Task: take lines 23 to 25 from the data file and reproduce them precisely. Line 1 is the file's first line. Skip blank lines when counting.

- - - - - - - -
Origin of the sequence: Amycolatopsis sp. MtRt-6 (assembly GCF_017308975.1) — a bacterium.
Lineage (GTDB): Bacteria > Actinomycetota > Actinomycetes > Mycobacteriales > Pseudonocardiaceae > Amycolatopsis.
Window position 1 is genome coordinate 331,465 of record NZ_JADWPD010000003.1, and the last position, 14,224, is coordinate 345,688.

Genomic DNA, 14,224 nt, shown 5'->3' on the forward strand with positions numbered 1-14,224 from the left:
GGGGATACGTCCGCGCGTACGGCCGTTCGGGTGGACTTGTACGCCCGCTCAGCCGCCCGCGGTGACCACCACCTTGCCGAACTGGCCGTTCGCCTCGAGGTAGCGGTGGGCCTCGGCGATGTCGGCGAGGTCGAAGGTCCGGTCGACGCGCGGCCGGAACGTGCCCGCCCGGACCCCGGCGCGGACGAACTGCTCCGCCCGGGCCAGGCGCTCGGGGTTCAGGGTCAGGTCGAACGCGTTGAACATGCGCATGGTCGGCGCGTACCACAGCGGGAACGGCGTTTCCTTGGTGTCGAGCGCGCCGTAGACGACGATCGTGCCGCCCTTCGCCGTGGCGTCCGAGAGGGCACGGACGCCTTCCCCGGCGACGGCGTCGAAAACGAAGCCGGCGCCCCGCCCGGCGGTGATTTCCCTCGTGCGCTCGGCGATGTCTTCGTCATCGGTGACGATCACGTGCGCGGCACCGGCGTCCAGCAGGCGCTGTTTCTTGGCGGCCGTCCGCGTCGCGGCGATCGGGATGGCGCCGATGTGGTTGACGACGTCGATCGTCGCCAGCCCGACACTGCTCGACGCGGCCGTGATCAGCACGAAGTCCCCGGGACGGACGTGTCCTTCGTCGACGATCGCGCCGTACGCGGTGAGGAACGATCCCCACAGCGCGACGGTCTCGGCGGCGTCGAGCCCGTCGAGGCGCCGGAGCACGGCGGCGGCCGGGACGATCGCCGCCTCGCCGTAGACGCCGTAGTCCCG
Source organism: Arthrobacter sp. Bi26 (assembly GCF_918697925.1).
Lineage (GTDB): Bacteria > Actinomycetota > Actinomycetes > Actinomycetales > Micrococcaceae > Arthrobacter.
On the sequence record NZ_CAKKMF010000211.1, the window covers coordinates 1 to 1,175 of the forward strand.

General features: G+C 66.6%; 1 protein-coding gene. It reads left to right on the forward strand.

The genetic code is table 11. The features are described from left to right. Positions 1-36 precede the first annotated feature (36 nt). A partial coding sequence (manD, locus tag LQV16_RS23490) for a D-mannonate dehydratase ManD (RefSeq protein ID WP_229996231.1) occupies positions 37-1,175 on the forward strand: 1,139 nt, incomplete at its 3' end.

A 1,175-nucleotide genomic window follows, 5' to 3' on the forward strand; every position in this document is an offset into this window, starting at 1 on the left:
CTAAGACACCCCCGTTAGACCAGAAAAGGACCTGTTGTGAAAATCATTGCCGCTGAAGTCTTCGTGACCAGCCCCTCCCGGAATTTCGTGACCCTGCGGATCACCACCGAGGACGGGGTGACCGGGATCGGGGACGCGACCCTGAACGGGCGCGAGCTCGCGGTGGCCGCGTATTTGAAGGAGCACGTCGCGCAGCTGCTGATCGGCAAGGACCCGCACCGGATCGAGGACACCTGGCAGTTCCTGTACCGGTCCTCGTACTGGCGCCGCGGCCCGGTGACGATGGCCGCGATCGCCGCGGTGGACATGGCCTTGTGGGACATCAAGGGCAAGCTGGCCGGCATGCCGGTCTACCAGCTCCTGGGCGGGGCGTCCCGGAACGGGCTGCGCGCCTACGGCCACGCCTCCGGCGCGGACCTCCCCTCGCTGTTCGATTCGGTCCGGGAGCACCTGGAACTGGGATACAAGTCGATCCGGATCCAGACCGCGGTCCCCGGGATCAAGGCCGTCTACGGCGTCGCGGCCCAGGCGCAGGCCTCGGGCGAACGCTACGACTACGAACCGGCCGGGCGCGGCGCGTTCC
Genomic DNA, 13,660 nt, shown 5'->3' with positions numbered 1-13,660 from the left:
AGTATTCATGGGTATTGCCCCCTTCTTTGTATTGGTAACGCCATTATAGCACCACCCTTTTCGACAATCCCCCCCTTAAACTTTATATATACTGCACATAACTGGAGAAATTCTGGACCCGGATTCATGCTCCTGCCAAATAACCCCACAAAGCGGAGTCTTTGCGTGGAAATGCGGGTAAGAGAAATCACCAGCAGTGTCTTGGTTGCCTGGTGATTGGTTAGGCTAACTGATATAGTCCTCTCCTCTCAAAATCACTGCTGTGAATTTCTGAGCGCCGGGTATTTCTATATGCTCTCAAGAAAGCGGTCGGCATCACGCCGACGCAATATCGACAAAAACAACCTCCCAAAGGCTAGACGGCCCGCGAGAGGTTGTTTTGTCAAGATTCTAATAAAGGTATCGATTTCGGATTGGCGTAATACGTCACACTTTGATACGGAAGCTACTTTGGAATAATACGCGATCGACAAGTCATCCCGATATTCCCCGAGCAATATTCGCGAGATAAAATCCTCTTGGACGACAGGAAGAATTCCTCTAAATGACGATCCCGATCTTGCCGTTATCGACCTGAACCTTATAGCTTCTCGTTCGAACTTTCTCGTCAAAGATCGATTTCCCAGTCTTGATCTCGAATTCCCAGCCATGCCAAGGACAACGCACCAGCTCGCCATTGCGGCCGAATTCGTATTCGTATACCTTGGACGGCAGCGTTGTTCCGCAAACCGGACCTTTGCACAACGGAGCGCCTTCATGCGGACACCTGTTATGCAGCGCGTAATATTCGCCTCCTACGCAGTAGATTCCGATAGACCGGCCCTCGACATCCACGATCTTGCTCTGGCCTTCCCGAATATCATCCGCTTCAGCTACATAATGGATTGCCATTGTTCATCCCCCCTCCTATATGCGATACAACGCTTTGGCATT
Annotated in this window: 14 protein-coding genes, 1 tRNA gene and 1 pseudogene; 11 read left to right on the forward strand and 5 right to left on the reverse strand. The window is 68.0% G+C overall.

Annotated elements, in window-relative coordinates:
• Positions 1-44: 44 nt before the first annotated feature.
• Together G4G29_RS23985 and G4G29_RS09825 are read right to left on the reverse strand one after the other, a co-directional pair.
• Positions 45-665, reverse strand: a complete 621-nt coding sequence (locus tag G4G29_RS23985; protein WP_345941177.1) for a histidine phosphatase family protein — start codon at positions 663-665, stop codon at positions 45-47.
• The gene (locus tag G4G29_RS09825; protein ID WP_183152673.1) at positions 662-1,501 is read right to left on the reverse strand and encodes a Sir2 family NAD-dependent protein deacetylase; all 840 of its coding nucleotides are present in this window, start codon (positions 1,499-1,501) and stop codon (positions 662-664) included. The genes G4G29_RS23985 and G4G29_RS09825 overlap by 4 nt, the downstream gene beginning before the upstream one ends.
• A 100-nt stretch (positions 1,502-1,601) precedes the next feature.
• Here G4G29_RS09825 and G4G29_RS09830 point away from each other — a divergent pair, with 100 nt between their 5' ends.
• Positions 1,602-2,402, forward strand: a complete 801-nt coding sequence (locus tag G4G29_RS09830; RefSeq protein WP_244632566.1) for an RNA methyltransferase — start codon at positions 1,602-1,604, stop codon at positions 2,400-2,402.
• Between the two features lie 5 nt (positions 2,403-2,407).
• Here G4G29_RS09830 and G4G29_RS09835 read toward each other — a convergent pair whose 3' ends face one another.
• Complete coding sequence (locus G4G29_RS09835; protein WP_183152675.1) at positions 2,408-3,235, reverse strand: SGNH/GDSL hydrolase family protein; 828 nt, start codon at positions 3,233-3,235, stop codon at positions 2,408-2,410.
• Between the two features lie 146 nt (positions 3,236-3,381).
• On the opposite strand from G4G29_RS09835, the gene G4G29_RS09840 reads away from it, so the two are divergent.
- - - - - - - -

• Positions 1,602-2,402, forward strand: a complete 801-nt coding sequence (locus tag G4G29_RS09830; RefSeq protein WP_244632566.1) for an RNA methyltransferase — start codon at positions 1,602-1,604, stop codon at positions 2,400-2,402.
• Between the two features lie 5 nt (positions 2,403-2,407).
• Here G4G29_RS09830 and G4G29_RS09835 read toward each other — a convergent pair whose 3' ends face one another.